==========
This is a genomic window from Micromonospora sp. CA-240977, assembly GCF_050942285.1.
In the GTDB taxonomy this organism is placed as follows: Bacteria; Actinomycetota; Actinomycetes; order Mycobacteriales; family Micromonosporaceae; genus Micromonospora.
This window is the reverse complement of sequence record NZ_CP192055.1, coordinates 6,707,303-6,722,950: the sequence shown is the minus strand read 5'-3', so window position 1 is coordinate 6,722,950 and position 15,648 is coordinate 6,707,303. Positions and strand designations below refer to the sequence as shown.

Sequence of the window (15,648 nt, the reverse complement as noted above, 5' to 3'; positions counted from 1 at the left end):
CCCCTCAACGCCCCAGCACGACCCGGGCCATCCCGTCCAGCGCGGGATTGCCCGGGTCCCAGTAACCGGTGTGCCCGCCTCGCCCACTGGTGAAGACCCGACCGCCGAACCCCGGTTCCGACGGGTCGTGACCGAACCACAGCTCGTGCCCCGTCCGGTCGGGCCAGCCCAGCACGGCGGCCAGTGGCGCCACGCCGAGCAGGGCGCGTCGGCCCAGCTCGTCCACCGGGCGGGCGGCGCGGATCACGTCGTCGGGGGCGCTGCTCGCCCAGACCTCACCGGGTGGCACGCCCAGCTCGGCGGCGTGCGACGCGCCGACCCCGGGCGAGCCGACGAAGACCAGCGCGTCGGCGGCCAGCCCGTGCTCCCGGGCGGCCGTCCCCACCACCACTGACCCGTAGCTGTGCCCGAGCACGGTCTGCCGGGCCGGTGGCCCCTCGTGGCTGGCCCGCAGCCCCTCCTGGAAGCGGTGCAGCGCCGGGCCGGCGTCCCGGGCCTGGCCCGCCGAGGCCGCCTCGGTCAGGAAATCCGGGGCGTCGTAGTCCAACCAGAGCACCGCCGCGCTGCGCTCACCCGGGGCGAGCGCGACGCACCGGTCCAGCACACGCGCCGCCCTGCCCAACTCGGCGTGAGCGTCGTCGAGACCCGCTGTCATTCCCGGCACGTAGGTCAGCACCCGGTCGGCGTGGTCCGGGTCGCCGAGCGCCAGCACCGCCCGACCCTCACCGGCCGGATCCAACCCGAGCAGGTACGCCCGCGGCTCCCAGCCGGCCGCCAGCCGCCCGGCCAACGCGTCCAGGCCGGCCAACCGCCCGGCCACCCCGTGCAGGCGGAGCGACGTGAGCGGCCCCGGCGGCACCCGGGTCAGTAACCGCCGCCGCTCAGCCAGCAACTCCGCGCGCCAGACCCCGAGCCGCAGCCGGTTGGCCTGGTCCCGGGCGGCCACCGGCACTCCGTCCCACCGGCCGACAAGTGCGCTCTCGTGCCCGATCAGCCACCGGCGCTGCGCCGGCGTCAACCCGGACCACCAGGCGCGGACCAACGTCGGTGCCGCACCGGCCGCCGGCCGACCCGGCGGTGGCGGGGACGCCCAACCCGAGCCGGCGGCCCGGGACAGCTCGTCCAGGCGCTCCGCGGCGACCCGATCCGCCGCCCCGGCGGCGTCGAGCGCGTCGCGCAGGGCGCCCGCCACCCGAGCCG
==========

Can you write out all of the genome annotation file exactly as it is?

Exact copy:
This is a genomic window from Micromonospora sp. CA-240977, assembly GCF_050942285.1.
In the GTDB taxonomy this organism is placed as follows: Bacteria; Actinomycetota; Actinomycetes; order Mycobacteriales; family Micromonosporaceae; genus Micromonospora.
This window is the reverse complement of sequence record NZ_CP192055.1, coordinates 6,707,303-6,722,950: the sequence shown is the minus strand read 5'-3', so window position 1 is coordinate 6,722,950 and position 15,648 is coordinate 6,707,303. Positions and strand designations below refer to the sequence as shown.

Sequence of the window (15,648 nt, the reverse complement as noted above, 5' to 3'; positions counted from 1 at the left end):
CCCCTCAACGCCCCAGCACGACCCGGGCCATCCCGTCCAGCGCGGGATTGCCCGGGTCCCAGTAACCGGTGTGCCCGCCTCGCCCACTGGTGAAGACCCGACCGCCGAACCCCGGTTCCGACGGGTCGTGACCGAACCACAGCTCGTGCCCCGTCCGGTCGGGCCAGCCCAGCACGGCGGCCAGTGGCGCCACGCCGAGCAGGGCGCGTCGGCCCAGCTCGTCCACCGGGCGGGCGGCGCGGATCACGTCGTCGGGGGCGCTGCTCGCCCAGACCTCACCGGGTGGCACGCCCAGCTCGGCGGCGTGCGACGCGCCGACCCCGGGCGAGCCGACGAAGACCAGCGCGTCGGCGGCCAGCCCGTGCTCCCGGGCGGCCGTCCCCACCACCACTGACCCGTAGCTGTGCCCGAGCACGGTCTGCCGGGCCGGTGGCCCCTCGTGGCTGGCCCGCAGCCCCTCCTGGAAGCGGTGCAGCGCCGGGCCGGCGTCCCGGGCCTGGCCCGCCGAGGCCGCCTCGGTCAGGAAATCCGGGGCGTCGTAGTCCAACCAGAGCACCGCCGCGCTGCGCTCACCCGGGGCGAGCGCGACGCACCGGTCCAGCACACGCGCCGCCCTGCCCAACTCGGCGTGAGCGTCGTCGAGACCCGCTGTCATTCCCGGCACGTAGGTCAGCACCCGGTCGGCGTGGTCCGGGTCGCCGAGCGCCAGCACCGCCCGACCCTCACCGGCCGGATCCAACCCGAGCAGGTACGCCCGCGGCTCCCAGCCGGCCGCCAGCCGCCCGGCCAACGCGTCCAGGCCGGCCAACCGCCCGGCCACCCCGTGCAGGCGGAGCGACGTGAGCGGCCCCGGCGGCACCCGGGTCAGTAACCGCCGCCGCTCAGCCAGCAACTCCGCGCGCCAGACCCCGAGCCGCAGCCGGTTGGCCTGGTCCCGGGCGGCCACCGGCACTCCGTCCCACCGGCCGACAAGTGCGCTCTCGTGCCCGATCAGCCACCGGCGCTGCGCCGGCGTCAACCCGGACCACCAGGCGCGGACCAACGTCGGTGCCGCACCGGCCGCCGGCCGACCCGGCGGTGGCGGGGACGCCCAACCCGAGCCGGCGGCCCGGGACAGCTCGTCCAGGCGCTCCGCGGCGACCCGATCCGCCGCCCCGGCGGCGTCGAGCGCGTCGCGCAGGGCGCCCGCCACCCGAGCCG